Masters Degrees (Human Nutrition)


Recent Submissions

Now showing 1 - 5 of 171
  • Item
    Nutrition knowledge and practices of midwives providing maternal health services in Kanye, Kgatleng and South East Health Districts, Botswana
    (Stellenbosch : Stellenbosch University, 2021-12) Masesane, Anastacia; Dhlamini, Thembelile; Mbhenyan, Xilombiso; Nnyepi, Maria; Stellenbosch University. Faculty of Medicine and Health Sciences. Dept. of Global Health. Human Nutrition.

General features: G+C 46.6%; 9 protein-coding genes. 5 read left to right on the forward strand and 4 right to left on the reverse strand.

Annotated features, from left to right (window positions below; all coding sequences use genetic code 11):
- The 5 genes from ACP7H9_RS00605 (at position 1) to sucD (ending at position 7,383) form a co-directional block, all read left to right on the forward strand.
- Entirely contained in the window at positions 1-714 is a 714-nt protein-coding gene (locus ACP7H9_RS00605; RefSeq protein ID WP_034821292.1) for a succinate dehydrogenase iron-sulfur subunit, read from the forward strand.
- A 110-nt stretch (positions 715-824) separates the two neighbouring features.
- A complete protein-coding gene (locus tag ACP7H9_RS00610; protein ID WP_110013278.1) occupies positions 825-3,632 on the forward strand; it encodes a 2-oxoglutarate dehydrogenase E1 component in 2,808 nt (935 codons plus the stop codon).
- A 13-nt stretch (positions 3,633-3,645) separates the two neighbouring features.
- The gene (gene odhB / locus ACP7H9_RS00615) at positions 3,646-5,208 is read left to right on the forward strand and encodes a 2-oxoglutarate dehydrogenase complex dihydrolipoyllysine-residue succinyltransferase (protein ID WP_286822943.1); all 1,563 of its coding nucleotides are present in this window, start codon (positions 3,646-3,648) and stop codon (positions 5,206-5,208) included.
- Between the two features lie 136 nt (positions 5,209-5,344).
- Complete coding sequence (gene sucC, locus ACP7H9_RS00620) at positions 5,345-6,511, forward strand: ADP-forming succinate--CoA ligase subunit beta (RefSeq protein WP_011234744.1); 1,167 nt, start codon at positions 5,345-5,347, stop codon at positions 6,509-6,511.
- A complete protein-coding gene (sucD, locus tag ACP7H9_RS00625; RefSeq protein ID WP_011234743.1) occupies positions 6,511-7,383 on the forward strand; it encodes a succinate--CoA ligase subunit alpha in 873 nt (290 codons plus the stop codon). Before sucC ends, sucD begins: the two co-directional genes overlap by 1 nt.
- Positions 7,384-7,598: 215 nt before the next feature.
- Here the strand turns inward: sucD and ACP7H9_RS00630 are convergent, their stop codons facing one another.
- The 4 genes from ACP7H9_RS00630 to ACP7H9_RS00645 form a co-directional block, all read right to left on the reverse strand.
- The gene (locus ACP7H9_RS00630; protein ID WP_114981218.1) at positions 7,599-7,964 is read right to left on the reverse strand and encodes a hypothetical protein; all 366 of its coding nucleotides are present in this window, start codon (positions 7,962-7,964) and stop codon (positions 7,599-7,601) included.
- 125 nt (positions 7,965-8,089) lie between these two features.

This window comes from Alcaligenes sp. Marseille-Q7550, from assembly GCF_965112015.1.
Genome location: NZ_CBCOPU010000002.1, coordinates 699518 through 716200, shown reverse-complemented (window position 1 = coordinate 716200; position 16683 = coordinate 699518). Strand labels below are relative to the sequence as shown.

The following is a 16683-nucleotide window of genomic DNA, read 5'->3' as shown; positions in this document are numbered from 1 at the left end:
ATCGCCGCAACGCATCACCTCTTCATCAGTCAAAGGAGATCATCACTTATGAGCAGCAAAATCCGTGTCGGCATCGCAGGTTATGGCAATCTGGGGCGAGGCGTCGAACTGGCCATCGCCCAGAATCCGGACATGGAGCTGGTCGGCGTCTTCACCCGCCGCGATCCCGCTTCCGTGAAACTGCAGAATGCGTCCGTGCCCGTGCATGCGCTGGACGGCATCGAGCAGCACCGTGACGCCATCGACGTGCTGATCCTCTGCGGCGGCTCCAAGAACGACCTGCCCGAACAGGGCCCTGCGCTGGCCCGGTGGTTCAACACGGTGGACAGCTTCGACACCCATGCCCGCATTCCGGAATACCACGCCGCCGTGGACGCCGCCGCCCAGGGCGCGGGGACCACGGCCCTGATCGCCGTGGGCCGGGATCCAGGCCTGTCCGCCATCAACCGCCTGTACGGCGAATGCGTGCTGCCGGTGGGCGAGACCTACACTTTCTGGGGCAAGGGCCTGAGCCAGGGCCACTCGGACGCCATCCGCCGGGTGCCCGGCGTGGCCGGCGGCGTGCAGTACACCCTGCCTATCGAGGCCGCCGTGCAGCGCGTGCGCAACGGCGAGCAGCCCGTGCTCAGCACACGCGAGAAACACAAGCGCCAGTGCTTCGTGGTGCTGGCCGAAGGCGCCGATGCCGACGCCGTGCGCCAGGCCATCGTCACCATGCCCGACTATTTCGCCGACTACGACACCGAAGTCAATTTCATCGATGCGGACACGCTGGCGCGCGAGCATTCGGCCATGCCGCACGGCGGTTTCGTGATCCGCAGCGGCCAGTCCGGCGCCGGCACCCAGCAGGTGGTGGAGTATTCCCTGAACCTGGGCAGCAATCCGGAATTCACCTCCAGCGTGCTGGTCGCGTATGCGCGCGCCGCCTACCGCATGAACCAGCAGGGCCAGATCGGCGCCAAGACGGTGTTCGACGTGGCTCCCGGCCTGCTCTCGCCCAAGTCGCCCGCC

Background: Maternal malnutrition has been identified by the World Health Organisation (WHO) as a global public health concern. Poor nutrition during pregnancy especially at the early developmental stage of the foetus has been proven to cause adverse effects for both the mother and the infant leading to maternal and child mortality. To promote adequate nutrition during pregnancy until postpartum period, midwives have been well positioned to provide antenatal care (ANC) for a positive pregnancy outcome. Therefore, their maternal nutrition knowledge and practices have an impact on the quality of the service provided. The aim of the study was to investigate midwives’ nutrition knowledge and practices and the integration of nutrition care in maternal health services at the health facilities in Kanye, Kgatleng and South East health districts in Botswana. Method: The study employed a cross-sectional descriptive design with an analytic component. Interviewer administered questionnaire and observation checklist were used for quantitative data collection. All midwives within the participating districts who met the inclusion criteria were invited to take part in the study. A total of 124 midwives were targeted to take part in the study. Statistical package for social sciences (SPSS) version 26 was used to capture and analyse the data collected. Adequate maternal nutrition knowledge and good practice were given a score of 80 percent and above each. Pearson’s correlation test was used to test for association while analysis of variance (ANOVA) test was used to test the difference between independent groups. Results: A total of 102 midwives participated in the study, achieving a response rate of 82%. Majority of midwives (89.2%) were females while 10.8% were males. The mean maternal nutrition knowledge score of midwives was 17.78±3.19 out of 34. Midwives mainly depended on their experience as their main source of maternal nutrition information. There was a significantly negative correlation between midwives’ maternal nutrition knowledge and age (p=<0.005). Midwives who were more experienced were not necessarily more knowledgeable than others. Furthermore, the study demonstrated a significantly negative correlation between midwifery experience and their maternal nutrition knowledge (p=<0.028). The mean nutrition practice score of midwives was 19.21±2.54 out of 28. Only a few midwives (10.8%) attended maternal nutrition related courses in the past two years. The findings revealed no significant difference between maternal nutrition knowledge and practices of midwives. Approximately 42.2% of midwives indicated that refresher training was necessary to improve their maternal nutrition knowledge and the quality of their nutrition practice. Conclusion: Midwives had inadequate maternal nutrition knowledge despite their many years of experience. However, nutrition care practice was moderately provided. Providing refresher courses and in-service training might improve midwives’ maternal nutrition knowledge and nutrition care. Future research should focus on exploring strategies for improving midwives’ knowledge and skills on maternal and child nutrition.